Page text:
The ongoing climate changes are (at least in part) secondary to anthropogenic activities and are expected to continue, even in the ‘best-case scenario'. Environmental stimuli do have an influence on cardiac health and there is a well-defined U-shape curve relation between temperature and cardiac event outcomes. Increased climate change-related heat exposure is associated with an increase in cardiac events. Elderly people, people with pre-existing cardiac diseases and people who perform heavy physical labour are among the most vulnerable. It should be emphasized that almost no studies have been carried out on the impact that daily climate has on cardiac health at locations characterized as very hot, during the hottest parts of the day and in the hot season (i.e. in the Tropics). The U-shaped relationship between temperature and cardiac disease occurrence will be more dominated by increased events at the hot end in such locations. These hot parts of the world are also where the majority of the global population lives and works.

With more intense heat waves of longer duration, mortality due to myocardial infarction as well as excesses in the mortality and hospitalization of HF patients are to be expected. Preventive measures may limit the expected effects of climate change on cardiac health, namely increased patient awareness, social networking, increased access to air-conditioned environments, physician and hospital preparedness and heat-wave alert response systems. Admittedly, such measures are rather limited in their beneficial potential impact.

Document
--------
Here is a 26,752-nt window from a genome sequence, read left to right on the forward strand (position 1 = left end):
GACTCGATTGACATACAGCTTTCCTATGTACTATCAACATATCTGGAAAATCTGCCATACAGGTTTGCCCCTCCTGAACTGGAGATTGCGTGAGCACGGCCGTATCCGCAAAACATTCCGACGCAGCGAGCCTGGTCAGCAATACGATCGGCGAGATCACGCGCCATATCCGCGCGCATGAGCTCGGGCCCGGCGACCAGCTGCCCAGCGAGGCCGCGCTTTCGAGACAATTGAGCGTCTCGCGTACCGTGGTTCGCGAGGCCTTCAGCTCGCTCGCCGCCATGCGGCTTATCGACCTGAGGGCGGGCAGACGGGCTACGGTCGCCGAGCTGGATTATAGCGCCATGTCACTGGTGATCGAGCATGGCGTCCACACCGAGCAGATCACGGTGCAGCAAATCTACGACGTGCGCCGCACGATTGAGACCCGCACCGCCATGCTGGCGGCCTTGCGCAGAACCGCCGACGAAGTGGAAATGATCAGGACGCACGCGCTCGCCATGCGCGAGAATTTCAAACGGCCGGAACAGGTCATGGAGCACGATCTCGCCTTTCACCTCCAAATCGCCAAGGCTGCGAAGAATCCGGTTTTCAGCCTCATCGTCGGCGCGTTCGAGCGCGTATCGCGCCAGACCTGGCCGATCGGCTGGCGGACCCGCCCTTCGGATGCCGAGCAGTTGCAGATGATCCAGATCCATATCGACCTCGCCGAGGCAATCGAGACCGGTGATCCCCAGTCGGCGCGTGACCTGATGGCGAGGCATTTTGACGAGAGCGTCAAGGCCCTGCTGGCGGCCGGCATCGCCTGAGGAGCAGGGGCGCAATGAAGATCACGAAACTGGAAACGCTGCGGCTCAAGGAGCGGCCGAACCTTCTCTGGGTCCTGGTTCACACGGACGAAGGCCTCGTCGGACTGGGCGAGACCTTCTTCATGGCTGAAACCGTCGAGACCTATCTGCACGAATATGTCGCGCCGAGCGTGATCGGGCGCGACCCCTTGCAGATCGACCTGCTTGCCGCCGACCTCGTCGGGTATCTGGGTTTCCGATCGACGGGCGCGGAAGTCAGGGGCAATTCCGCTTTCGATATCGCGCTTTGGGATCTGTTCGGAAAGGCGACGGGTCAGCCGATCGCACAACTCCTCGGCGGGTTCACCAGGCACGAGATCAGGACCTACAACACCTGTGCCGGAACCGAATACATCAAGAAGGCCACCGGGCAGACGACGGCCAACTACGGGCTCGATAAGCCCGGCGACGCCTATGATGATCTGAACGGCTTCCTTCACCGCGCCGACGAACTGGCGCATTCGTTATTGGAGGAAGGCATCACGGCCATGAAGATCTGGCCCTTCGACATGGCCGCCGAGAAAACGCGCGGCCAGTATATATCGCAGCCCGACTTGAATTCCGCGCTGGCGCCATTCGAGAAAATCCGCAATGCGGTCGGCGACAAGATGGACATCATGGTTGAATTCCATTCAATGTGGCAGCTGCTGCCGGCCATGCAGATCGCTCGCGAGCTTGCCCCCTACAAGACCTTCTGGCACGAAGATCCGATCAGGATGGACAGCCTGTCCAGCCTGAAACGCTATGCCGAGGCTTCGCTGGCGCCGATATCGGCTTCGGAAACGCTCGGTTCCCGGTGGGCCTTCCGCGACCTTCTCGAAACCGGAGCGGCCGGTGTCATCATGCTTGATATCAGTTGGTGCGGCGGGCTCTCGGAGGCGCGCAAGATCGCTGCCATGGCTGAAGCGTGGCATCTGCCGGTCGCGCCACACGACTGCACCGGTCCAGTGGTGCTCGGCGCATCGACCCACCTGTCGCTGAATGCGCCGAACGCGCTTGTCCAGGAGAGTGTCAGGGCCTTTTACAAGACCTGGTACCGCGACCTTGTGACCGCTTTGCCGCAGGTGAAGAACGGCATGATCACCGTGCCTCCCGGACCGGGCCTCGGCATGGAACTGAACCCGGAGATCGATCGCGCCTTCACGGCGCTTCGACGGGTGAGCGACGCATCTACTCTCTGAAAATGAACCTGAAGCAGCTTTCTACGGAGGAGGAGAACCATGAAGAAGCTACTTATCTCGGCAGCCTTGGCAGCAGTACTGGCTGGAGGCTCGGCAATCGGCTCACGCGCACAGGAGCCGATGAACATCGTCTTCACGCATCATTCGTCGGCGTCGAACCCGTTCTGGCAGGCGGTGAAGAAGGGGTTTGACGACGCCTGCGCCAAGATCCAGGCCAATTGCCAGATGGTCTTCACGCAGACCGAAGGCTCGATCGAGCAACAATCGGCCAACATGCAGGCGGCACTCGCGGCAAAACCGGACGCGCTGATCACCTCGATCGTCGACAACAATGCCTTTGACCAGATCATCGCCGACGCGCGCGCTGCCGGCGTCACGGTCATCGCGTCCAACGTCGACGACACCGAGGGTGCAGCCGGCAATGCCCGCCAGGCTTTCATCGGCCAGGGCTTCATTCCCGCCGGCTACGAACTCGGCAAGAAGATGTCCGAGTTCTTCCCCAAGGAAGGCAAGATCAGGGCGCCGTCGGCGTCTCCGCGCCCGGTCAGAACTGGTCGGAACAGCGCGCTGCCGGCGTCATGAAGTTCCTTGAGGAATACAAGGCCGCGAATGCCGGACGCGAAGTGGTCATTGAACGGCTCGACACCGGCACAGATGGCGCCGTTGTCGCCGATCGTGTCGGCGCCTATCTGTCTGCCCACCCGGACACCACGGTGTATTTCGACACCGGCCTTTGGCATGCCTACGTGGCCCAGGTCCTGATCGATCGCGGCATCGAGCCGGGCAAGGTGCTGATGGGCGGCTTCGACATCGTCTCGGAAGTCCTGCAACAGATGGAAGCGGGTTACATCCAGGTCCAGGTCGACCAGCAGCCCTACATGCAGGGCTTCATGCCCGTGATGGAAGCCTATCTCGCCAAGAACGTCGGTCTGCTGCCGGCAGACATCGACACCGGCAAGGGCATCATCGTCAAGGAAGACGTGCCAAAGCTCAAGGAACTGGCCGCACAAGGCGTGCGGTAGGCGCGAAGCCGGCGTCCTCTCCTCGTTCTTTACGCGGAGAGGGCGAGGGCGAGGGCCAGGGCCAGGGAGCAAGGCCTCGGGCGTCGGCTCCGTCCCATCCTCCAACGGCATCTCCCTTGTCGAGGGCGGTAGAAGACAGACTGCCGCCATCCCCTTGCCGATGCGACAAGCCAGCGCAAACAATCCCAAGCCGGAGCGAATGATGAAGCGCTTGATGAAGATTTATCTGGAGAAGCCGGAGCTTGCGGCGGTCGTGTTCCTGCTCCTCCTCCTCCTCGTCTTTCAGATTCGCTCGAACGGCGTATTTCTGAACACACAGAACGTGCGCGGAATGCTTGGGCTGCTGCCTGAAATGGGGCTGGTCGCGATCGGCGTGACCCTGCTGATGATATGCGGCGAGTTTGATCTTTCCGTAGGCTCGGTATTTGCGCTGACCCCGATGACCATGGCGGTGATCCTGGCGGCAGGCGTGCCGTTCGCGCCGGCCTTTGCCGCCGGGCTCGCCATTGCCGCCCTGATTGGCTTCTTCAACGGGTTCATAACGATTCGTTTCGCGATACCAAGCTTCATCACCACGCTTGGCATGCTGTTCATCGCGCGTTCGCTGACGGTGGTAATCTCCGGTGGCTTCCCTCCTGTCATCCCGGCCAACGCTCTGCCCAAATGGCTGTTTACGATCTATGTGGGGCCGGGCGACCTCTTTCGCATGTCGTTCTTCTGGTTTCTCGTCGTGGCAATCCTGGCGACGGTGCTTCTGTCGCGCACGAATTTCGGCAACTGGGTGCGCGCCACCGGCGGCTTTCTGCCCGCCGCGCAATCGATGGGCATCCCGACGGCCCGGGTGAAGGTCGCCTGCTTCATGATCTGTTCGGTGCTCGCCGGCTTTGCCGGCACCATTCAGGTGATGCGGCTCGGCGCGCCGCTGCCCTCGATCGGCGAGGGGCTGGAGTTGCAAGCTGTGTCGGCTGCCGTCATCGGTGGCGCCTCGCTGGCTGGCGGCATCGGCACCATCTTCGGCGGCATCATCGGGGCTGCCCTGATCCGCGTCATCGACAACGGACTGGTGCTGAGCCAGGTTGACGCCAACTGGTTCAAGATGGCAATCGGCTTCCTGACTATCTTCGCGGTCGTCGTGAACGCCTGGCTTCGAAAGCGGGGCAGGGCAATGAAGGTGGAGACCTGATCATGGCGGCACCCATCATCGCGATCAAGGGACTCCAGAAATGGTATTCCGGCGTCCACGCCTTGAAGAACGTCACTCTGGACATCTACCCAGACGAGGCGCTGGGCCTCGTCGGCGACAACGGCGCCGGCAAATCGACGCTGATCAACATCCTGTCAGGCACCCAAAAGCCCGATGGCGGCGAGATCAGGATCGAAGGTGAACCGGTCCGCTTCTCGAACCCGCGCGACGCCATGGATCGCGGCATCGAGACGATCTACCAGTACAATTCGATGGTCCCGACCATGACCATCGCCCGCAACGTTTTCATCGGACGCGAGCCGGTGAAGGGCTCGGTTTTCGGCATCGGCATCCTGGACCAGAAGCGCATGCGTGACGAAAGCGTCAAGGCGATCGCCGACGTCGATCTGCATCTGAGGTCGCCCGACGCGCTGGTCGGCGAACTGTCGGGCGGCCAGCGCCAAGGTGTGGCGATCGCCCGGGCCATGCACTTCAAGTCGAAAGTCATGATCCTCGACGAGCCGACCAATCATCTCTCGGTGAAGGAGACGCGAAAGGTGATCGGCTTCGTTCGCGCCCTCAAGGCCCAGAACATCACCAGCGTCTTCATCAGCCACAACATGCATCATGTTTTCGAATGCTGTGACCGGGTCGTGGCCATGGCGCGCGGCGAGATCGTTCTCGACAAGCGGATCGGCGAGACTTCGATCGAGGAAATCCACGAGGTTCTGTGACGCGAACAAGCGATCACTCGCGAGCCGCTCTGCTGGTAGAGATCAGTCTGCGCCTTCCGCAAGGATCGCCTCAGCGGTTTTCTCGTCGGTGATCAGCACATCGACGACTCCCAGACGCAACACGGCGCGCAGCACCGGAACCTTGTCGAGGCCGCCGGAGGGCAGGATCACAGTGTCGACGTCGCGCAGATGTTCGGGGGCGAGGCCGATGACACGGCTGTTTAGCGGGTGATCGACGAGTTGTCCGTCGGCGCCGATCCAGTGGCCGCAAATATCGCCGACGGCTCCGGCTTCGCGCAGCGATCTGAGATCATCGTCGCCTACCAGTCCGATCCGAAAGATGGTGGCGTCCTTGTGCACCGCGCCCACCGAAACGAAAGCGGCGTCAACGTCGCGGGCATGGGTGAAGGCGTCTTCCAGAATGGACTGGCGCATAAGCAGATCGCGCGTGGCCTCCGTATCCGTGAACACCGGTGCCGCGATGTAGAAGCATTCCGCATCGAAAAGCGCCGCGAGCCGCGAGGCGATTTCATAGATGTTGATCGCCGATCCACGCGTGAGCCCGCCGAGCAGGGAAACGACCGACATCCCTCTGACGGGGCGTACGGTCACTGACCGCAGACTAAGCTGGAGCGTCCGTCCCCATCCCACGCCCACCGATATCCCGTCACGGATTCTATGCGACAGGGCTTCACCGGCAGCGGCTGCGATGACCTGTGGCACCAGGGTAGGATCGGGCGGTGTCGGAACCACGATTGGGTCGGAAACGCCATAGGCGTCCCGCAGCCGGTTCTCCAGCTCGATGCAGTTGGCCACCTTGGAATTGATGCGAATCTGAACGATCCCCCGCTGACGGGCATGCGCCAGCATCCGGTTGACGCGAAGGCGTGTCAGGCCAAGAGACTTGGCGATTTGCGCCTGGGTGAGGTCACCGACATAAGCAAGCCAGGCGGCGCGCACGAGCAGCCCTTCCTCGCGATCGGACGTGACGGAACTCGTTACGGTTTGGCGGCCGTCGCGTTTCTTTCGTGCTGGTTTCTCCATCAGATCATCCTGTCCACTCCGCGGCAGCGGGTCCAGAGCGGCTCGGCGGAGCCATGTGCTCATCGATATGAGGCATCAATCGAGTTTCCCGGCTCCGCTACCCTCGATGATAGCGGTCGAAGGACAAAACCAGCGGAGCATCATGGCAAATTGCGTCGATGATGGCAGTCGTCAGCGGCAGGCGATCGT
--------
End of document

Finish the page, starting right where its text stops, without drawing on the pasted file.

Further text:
Concerted actions to reduce emissions of greenhouse gases, such as changes in transportation patterns, a lower consumption of meat from cows and sheep and architectural solutions for the over-heating of indoor spaces, will have certain cardiac co-benefits and serve as an opportunity to modify lifestyle habits on a large population scale. Increased access to appropriate health care, particularly in low-income populations, is another important step towards coping better with the cardiac challenges of climate change.

There were no conflicts of interest.